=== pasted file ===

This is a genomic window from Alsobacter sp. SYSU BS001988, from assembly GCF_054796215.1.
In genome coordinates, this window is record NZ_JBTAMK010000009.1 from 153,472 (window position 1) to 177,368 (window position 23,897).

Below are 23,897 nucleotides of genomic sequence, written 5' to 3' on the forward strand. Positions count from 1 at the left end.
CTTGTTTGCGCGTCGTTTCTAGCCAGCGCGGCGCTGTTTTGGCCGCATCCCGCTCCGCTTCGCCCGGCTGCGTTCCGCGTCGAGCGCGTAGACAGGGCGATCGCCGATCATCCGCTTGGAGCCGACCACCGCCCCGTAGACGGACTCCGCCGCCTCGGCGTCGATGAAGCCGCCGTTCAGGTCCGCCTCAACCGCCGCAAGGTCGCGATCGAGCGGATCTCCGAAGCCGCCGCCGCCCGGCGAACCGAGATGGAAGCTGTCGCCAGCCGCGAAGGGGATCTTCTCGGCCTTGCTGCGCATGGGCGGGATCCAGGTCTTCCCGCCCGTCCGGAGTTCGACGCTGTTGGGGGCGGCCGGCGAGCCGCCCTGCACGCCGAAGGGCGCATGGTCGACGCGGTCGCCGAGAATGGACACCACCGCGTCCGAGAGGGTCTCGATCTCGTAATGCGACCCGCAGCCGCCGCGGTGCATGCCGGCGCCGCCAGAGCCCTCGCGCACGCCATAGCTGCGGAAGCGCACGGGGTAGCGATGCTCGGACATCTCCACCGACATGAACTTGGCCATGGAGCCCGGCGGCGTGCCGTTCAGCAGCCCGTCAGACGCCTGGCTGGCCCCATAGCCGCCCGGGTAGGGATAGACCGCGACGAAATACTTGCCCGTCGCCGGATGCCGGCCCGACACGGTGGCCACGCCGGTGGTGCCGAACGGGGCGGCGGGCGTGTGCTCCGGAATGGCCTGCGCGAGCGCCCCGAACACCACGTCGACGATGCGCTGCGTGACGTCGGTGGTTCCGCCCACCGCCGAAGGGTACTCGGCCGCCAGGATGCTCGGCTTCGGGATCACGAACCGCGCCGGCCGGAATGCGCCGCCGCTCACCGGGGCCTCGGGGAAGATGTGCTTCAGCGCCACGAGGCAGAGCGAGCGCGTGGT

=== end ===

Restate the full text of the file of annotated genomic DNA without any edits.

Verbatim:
This is a genomic window from Alsobacter sp. SYSU BS001988, from assembly GCF_054796215.1.
In genome coordinates, this window is record NZ_JBTAMK010000009.1 from 153,472 (window position 1) to 177,368 (window position 23,897).

Below are 23,897 nucleotides of genomic sequence, written 5' to 3' on the forward strand. Positions count from 1 at the left end.
CTTGTTTGCGCGTCGTTTCTAGCCAGCGCGGCGCTGTTTTGGCCGCATCCCGCTCCGCTTCGCCCGGCTGCGTTCCGCGTCGAGCGCGTAGACAGGGCGATCGCCGATCATCCGCTTGGAGCCGACCACCGCCCCGTAGACGGACTCCGCCGCCTCGGCGTCGATGAAGCCGCCGTTCAGGTCCGCCTCAACCGCCGCAAGGTCGCGATCGAGCGGATCTCCGAAGCCGCCGCCGCCCGGCGAACCGAGATGGAAGCTGTCGCCAGCCGCGAAGGGGATCTTCTCGGCCTTGCTGCGCATGGGCGGGATCCAGGTCTTCCCGCCCGTCCGGAGTTCGACGCTGTTGGGGGCGGCCGGCGAGCCGCCCTGCACGCCGAAGGGCGCATGGTCGACGCGGTCGCCGAGAATGGACACCACCGCGTCCGAGAGGGTCTCGATCTCGTAATGCGACCCGCAGCCGCCGCGGTGCATGCCGGCGCCGCCAGAGCCCTCGCGCACGCCATAGCTGCGGAAGCGCACGGGGTAGCGATGCTCGGACATCTCCACCGACATGAACTTGGCCATGGAGCCCGGCGGCGTGCCGTTCAGCAGCCCGTCAGACGCCTGGCTGGCCCCATAGCCGCCCGGGTAGGGATAGACCGCGACGAAATACTTGCCCGTCGCCGGATGCCGGCCCGACACGGTGGCCACGCCGGTGGTGCCGAACGGGGCGGCGGGCGTGTGCTCCGGAATGGCCTGCGCGAGCGCCCCGAACACCACGTCGACGATGCGCTGCGTGACGTCGGTGGTTCCGCCCACCGCCGAAGGGTACTCGGCCGCCAGGATGCTCGGCTTCGGGATCACGAACCGCGCCGGCCGGAATGCGCCGCCGCTCACCGGGGCCTCGGGGAAGATGTGCTTCAGCGCCACGAGGCAGAGCGAGCGCGTGGT